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Common Name: Prince's Plume
Scientific Name: Stanleya pinnata
Family: Mustard Family (Brassicaceae)
Distribution: widely distributed in western North America
Habitat: desert shrub, sagebrush, pinyon-juniper, and mountain brush communities, usually on shales, mudstones and siltstones
Habit: perennial herb, sometimes woody at the base
Spread: to 3'
Foliage Color: pale gray-green
Leaves: waxy, deeply lobed with elongate lobes rounded at the end, mostly basal, 2-7" long
Flower Color: bright yellow
Flower Form: flowers with four separate petals and long-protruding stamens, borne in elongate terminal spikes
Cultural Requirements: Prefers full sun and well-drained soils. Fully cold-hardy. Drought hardy (i.e., needs no supplemental water after establishment on the Wasatch Front) and intolerant of overwatering and excessive fertility.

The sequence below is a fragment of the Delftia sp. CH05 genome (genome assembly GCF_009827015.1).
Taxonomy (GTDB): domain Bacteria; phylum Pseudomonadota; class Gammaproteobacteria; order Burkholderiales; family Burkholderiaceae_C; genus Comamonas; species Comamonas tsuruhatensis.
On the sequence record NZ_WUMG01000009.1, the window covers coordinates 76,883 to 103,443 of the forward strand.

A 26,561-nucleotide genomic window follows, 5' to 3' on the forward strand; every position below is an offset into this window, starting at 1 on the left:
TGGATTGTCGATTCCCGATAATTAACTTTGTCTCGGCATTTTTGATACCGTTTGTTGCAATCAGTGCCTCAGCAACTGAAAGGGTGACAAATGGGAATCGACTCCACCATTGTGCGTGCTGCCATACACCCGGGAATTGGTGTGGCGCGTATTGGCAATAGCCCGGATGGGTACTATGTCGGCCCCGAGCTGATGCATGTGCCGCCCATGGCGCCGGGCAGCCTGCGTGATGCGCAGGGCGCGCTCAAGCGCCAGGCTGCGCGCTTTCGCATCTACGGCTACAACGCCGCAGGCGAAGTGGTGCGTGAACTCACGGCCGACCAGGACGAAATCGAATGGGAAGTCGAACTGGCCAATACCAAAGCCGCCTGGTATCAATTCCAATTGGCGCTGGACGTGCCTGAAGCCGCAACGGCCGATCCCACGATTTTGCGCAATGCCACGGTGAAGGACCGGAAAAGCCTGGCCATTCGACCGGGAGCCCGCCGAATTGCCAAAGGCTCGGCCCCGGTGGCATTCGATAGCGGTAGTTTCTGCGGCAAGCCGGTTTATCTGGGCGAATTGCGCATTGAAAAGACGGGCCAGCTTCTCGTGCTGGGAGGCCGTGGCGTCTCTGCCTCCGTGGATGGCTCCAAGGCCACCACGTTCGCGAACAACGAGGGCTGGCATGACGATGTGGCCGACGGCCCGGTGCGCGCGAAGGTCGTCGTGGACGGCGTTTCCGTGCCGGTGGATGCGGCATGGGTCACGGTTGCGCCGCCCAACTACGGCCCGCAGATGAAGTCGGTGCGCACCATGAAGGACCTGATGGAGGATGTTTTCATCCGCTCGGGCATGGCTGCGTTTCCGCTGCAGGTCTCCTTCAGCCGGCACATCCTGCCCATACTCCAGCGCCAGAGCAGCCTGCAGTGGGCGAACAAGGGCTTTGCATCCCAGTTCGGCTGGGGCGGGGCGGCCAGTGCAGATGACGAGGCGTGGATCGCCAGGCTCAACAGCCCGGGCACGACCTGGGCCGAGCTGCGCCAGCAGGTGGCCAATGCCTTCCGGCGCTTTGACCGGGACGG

Culture: Prince's plume seeds are nondormant and may be sown directly into containers without pretreatment. Plants grow quickly, and often flower the first year from seed. We have not tried to direct-seed this plant, but it has volunteered from seed in our gardens and could probably be field-sown in early fall or spring.
Uses and Notes of Interest: This handsome plant needs some room to be seen at its best. It is host to a wide variety of native insects, including the butterflies that are its pollinators, and is always interesting to examine. Its tall stalks make good cut flowers, and it may flower a second time after cutting. The foliage may have an odd and somewhat unpleasant odor, especially in the wild. This is the smell of organic selenium-bearing chemicals. The plant is an accumulator of this element and is usually found on high-selenium soils derived from fine- textured sedimentary rocks. Selenium is essential for animals, but too much of it can be toxic. Unpleasant smell is not likely to be a problem in the home garden. The tiny orange seeds of prince's plume are borne in long, pendant pods that are easily stripped from the plants when dry.